Vinegar’s magic ingredient is acetic acid, which comprises about 5 percent of the finished product. Vinegar has been produced commercially for about 2,500 years, making it one of the oldest products in use by humans. There are many different types of vinegar out there, all produced by the oxidization of alcohol into acetic acid, but white vinegar is the most useful and the most versatile by far.
White vinegar has dozens of household applications, and the best part is that it’s green. Although best known for its culinary uses, white vinegar is also great for cleaning and laundry. But don’t confuse it with brown ‘malt’ vinegar, which is good on chips but not so much as a fabric conditioner!
- Get rid of ink marks
One of the most useful household uses of vinegar is removing accidental pen marks on your favorite shirt or blouse. Dab the spots with white vinegar on a sponge. Repeat until the marks are gone. And there’s no need to worry about ruining the color, since vinegar is used to set colors in new cotton clothing. Got a budding young artist child using the walls as a canvas? Just wipe it off with vinegar.
2. Reinvigorate hair
Wash away product buildup and improve shine with a simple rinse. Mix 1 cup distilled water and ¼ cup vinegar, then pour over freshly washed wet hair. Let it sit for 15 to 30 seconds before rinsing with cool water.
3. Clean cloudy glassware.
Soak a paper towel or cloth in white vinegar and use it to cover both the interior and exterior surfaces of the glass; let sit for 10 minutes, then rinse clean. Acetic acid, the main ingredient in vinegar, will work to dissolve any lingering mineral deposits, grease and soap scum that’s dulling the glass.
4. Unclog and deodorize drains
The combination of vinegar and baking soda is one of the most effective ways to unclog and deodorize drains. It’s also far gentler on your pipes (and your wallet) than commercial drain cleaners.
Use a funnel to pour 1/2 cup baking soda followed by 1 cup vinegar into the drain. When the foaming subsides, flush with hot tap water. Wait five minutes, and then flush again with cold water. Besides clearing blockages, this technique also washes away odor-causing bacteria.
5. Eliminate grease stains
Eliminate grease stains from your stove, broiler, kitchen table, or counter by wiping them down with a cloth dampened in a solution of equal parts white vinegar and water. This method takes advantage of multiple vinegar uses: in addition to removing the grease, the vinegar will neutralize any odors on the surface (once its own aroma evaporates, that is). For daily grease-fighting action, pour 3-4 tablespoons white vinegar into your favorite brand (especially bargain brands) of liquid dishwashing detergent and give it a few shakes.
The added vinegar will not only increase the detergent’s grease-fighting capabilities but also provide you with more dishwashing liquid for the money because you’ll need less soap to clean your dishes. You can also boil 2 cups vinegar in your greasy pan for about 10 minutes to give it a natural non-stick quality that lasts several months, or boil 1 cup vinegar and water in a stainless steel pot to melt off stubborn slicks.
6. Refresh your refrigerator
Did you know that vinegar might be an even more effective safe cleanser for your refrigerator than baking soda? Use equal parts white vinegar and water to wash both the interior and exterior of your fridge, including the door gasket and the fronts of the vegetable and fruit bins. To prevent mildew growth, wash the inside walls and bin interiors with some full-strength vinegar on a cloth. Also, use undiluted vinegar to wipe off accumulated dust and grime on top of your refrigerator. Of course, you’ll still want to put that box of baking soda in your refrigerator to keep it smelling clean when you’re done.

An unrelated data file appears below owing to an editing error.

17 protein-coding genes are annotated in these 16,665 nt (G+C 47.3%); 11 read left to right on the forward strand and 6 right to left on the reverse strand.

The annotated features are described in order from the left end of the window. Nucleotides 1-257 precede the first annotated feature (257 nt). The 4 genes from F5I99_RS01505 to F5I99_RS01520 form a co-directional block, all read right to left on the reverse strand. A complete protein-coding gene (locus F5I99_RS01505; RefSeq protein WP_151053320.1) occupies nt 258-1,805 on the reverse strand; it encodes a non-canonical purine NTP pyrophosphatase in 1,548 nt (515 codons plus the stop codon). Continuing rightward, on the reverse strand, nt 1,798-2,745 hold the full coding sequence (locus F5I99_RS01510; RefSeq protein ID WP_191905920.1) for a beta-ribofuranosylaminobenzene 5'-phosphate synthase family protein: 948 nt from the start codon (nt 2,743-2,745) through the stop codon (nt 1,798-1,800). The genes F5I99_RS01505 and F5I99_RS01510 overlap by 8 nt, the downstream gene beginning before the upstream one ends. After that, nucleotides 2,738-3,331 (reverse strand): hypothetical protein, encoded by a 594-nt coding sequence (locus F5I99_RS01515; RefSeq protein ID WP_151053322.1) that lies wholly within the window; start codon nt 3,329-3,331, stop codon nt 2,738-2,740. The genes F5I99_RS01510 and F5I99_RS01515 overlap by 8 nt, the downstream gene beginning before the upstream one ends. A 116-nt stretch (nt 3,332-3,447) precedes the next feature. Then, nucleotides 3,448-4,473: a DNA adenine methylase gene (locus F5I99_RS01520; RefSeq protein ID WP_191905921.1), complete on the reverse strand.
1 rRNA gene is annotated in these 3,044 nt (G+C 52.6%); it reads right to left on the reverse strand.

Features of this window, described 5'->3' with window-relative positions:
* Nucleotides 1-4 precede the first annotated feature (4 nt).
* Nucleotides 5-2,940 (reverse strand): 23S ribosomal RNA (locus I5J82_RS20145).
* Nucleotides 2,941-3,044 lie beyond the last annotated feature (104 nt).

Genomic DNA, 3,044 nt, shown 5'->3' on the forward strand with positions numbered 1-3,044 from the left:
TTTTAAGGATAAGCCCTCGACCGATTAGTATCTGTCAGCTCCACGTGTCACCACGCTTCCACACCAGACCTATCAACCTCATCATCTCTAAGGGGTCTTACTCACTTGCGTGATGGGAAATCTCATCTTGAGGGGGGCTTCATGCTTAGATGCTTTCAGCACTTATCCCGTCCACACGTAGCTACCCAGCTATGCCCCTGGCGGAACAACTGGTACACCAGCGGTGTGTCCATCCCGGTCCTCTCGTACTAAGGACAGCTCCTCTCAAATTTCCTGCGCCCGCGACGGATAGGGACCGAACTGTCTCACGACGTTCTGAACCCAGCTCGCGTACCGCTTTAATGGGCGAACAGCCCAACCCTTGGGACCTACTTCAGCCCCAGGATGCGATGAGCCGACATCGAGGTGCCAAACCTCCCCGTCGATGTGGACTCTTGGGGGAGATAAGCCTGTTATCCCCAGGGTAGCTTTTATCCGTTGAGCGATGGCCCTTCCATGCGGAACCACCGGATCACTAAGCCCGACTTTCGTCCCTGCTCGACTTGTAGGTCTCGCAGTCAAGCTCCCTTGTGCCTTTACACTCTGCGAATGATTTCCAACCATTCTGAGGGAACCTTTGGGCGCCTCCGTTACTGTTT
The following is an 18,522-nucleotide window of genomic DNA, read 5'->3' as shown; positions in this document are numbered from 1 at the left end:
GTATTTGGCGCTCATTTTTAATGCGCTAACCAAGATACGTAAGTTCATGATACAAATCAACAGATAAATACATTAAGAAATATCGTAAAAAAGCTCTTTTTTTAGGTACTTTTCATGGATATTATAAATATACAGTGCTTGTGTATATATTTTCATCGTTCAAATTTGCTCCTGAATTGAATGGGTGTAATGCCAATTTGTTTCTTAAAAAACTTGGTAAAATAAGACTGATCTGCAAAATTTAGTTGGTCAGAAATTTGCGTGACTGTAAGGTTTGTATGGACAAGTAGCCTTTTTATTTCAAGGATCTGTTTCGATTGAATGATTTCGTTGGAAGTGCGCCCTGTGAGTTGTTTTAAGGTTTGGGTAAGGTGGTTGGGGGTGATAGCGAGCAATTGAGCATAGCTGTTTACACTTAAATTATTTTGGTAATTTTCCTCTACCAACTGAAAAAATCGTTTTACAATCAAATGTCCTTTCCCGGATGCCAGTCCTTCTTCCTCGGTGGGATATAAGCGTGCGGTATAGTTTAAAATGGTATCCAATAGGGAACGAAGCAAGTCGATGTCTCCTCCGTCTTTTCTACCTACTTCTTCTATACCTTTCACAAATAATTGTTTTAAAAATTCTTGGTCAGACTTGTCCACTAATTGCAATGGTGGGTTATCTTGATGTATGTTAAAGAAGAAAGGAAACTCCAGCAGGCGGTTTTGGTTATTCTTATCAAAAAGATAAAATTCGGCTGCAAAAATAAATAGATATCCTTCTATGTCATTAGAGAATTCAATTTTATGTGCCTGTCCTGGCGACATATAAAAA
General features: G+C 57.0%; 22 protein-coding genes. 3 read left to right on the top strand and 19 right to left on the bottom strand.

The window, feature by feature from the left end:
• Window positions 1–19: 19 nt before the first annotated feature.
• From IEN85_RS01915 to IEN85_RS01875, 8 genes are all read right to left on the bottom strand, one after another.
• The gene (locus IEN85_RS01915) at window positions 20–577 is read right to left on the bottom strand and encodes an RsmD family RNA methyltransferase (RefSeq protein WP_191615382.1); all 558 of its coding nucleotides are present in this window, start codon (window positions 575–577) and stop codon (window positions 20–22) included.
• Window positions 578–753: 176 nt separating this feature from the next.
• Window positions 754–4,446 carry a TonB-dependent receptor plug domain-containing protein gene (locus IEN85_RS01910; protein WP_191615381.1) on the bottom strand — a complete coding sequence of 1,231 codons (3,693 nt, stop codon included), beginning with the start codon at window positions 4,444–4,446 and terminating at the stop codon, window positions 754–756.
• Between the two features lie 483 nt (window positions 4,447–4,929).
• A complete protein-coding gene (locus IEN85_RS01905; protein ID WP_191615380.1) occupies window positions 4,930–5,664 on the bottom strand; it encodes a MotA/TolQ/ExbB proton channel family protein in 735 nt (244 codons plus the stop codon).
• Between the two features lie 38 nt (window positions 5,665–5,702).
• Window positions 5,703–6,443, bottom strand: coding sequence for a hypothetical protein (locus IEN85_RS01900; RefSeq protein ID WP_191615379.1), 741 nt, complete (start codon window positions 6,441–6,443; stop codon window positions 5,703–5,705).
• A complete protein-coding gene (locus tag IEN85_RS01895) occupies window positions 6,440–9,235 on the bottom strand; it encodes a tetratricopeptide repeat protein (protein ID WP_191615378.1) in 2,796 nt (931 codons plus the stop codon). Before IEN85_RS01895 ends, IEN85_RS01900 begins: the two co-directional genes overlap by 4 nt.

7. Remove water rings on tables
Use vinegar to get rid of those unsightly water rings on your favorite table. Apply equal parts vinegar and olive oil to the stain with a soft, clean cloth. Wipe in the direction of the wood grain. Use a clean cloth to polish it up. For water rings on leather, use full-strength white vinegar on a sponge to remove them.
8. Clean sinks and bathtubs
Put the shine back in your porcelain sinks and bathtubs by giving them a good scrubbing with full-strength white vinegar, followed by a rinse of clean cold water. To remove hard-water stains from your tub, pour in 3 cups white vinegar under running hot tap water. Let the tub fill up over the stains and allow it to soak for four hours. When the water drains out, you should be able to easily scrub off the stains. To whiten the grout, dip a toothbrush in white vinegar and scrub away.
9. Soften fabrics, kill bacteria, eliminate static, and more
There are so many benefits to be reaped by adding 1 cup white vinegar to your washer’s rinse cycle that it’s surprising that you don’t find it prominently mentioned inside the owner’s manual of every washing machine sold. Here are the main vinegar uses that boost your laundry game:
- A single cup of vinegar will kill off any bacteria that may be present in your wash load, especially if it includes cloth diapers and the like.
- A cup of vinegar will keep your clothes coming out of the wash soft and smelling fresh—so you can kiss your fabric-softening liquids and sheets good-bye (unless, of course, you happen to like your clothes smelling of heavy perfumes).
- Added to the last rinse, a cup of vinegar will keep your clothes lint- and static-free.
10. Get rid of rust
If you want to clean up those rusted old tools you recently unearthed in your garage or picked up at a sale, soak them in full-strength white vinegar for several days. The same treatment is equally effective at removing the rust from corroded nuts and bolts. And you can pour vinegar on rusted hinges and screws to loosen them up for removal.